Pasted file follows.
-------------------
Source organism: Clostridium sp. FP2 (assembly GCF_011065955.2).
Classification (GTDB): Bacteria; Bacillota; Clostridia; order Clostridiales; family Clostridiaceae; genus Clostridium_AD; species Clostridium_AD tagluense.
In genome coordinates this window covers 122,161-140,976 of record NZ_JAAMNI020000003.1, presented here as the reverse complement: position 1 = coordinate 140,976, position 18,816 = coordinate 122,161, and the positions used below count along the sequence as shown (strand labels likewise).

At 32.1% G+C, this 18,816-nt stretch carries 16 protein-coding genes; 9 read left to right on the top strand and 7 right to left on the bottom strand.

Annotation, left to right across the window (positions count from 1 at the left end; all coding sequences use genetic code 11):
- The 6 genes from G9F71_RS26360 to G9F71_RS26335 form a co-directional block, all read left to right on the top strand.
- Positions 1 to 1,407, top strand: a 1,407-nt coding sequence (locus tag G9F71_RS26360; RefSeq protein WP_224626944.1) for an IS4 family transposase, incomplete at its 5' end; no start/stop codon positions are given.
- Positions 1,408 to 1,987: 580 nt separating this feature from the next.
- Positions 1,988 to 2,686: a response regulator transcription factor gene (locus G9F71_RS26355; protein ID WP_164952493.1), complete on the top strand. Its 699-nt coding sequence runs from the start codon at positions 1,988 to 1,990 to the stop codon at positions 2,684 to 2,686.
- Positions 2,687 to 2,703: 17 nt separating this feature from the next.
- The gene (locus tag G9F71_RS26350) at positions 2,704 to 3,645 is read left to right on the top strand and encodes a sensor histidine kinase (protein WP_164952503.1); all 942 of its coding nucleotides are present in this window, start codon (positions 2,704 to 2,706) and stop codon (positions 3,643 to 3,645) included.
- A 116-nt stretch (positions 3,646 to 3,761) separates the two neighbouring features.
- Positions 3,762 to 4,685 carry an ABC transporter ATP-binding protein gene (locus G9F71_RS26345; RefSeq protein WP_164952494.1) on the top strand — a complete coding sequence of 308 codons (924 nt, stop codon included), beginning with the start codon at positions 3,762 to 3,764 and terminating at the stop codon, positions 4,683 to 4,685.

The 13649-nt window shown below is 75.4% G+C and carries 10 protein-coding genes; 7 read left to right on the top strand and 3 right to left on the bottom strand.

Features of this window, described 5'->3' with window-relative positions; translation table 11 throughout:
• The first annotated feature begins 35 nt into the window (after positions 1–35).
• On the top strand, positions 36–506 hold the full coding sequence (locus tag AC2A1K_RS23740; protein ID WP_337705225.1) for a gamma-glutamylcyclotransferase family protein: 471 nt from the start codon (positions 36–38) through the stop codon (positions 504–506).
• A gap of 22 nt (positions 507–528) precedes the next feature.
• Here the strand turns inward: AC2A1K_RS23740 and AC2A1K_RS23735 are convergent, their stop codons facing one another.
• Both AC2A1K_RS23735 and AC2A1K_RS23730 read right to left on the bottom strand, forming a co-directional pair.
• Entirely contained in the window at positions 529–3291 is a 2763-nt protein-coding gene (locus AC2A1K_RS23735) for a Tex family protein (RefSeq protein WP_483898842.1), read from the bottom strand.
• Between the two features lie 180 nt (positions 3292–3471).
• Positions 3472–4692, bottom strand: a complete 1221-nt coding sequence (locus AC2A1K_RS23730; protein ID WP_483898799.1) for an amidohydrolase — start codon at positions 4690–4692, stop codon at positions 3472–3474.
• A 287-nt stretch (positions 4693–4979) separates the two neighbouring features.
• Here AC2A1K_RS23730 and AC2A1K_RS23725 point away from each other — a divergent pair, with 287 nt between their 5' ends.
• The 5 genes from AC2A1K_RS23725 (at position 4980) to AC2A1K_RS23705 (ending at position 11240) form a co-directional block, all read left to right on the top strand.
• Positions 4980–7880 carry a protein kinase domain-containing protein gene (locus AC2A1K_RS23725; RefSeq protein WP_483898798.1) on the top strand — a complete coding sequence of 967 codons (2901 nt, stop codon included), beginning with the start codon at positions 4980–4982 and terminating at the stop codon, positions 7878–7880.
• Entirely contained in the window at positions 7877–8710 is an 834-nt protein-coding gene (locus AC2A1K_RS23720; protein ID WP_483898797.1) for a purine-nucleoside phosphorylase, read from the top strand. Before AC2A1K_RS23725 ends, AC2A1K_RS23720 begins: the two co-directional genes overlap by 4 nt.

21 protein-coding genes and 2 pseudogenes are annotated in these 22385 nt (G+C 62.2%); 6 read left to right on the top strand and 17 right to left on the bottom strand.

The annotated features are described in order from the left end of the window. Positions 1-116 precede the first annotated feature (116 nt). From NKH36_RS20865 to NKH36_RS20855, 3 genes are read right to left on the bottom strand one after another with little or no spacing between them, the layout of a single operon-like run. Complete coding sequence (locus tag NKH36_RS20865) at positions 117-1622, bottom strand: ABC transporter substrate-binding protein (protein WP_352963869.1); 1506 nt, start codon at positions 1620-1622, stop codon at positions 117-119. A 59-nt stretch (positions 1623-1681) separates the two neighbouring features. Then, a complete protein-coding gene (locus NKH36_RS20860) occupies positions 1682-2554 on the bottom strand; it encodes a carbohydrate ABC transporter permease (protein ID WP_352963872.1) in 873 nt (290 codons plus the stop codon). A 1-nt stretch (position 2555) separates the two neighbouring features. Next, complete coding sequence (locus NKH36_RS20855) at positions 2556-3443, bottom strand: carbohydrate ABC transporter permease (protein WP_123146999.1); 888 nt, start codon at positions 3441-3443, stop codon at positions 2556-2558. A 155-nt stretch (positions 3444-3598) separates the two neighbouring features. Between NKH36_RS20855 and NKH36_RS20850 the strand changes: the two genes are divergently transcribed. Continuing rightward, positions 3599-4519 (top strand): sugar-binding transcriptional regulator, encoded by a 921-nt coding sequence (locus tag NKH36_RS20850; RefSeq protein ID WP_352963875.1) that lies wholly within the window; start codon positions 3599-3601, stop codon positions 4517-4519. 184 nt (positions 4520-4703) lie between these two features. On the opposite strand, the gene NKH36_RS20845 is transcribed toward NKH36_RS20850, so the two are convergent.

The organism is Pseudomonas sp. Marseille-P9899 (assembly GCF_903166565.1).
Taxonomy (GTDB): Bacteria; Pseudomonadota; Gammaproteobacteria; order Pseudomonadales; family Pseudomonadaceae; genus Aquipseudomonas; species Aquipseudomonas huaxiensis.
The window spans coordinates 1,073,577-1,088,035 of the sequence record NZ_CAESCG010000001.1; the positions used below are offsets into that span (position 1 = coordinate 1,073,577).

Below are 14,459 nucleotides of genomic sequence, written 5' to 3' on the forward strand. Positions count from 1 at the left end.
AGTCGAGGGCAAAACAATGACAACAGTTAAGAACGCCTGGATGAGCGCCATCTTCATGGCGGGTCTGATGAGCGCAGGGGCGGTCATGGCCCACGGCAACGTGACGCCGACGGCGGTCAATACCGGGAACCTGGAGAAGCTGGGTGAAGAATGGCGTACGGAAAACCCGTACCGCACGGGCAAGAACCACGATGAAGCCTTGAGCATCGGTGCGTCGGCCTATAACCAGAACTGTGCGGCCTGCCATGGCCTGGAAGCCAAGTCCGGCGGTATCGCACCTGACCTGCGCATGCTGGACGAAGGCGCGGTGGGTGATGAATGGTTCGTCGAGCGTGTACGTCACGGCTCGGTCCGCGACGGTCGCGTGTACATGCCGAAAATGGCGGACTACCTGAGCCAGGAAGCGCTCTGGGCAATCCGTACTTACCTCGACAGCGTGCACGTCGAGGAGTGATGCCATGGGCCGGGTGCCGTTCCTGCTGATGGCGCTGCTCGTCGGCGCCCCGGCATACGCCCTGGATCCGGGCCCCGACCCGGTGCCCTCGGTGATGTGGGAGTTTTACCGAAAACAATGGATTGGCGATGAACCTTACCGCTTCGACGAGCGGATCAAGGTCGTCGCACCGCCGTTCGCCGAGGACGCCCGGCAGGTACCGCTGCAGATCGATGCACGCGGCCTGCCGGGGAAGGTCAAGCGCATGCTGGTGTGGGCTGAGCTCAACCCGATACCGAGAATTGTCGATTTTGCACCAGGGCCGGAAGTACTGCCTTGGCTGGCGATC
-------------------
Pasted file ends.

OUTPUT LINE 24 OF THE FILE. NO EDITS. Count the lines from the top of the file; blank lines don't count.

• A 287-nt stretch (positions 4693–4979) separates the two neighbouring features.